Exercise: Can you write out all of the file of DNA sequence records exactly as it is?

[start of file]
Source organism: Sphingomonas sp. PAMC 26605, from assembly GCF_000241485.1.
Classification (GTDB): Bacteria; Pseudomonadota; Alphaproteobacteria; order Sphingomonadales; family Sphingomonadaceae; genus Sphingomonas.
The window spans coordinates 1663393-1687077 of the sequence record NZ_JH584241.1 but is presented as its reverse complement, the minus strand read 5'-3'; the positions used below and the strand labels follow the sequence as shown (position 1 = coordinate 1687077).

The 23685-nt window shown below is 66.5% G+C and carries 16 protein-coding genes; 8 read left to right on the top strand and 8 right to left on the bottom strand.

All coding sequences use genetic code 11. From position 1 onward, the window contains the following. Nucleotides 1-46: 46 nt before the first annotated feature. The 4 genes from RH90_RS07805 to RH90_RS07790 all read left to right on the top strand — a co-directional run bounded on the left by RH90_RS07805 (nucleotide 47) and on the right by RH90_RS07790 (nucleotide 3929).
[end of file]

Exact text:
Source organism: Sphingomonas sp. PAMC 26605, from assembly GCF_000241485.1.
Classification (GTDB): Bacteria; Pseudomonadota; Alphaproteobacteria; order Sphingomonadales; family Sphingomonadaceae; genus Sphingomonas.
The window spans coordinates 1663393-1687077 of the sequence record NZ_JH584241.1 but is presented as its reverse complement, the minus strand read 5'-3'; the positions used below and the strand labels follow the sequence as shown (position 1 = coordinate 1687077).

The 23685-nt window shown below is 66.5% G+C and carries 16 protein-coding genes; 8 read left to right on the top strand and 8 right to left on the bottom strand.

All coding sequences use genetic code 11. From position 1 onward, the window contains the following. Nucleotides 1-46: 46 nt before the first annotated feature. The 4 genes from RH90_RS07805 to RH90_RS07790 all read left to right on the top strand — a co-directional run bounded on the left by RH90_RS07805 (nucleotide 47) and on the right by RH90_RS07790 (nucleotide 3929).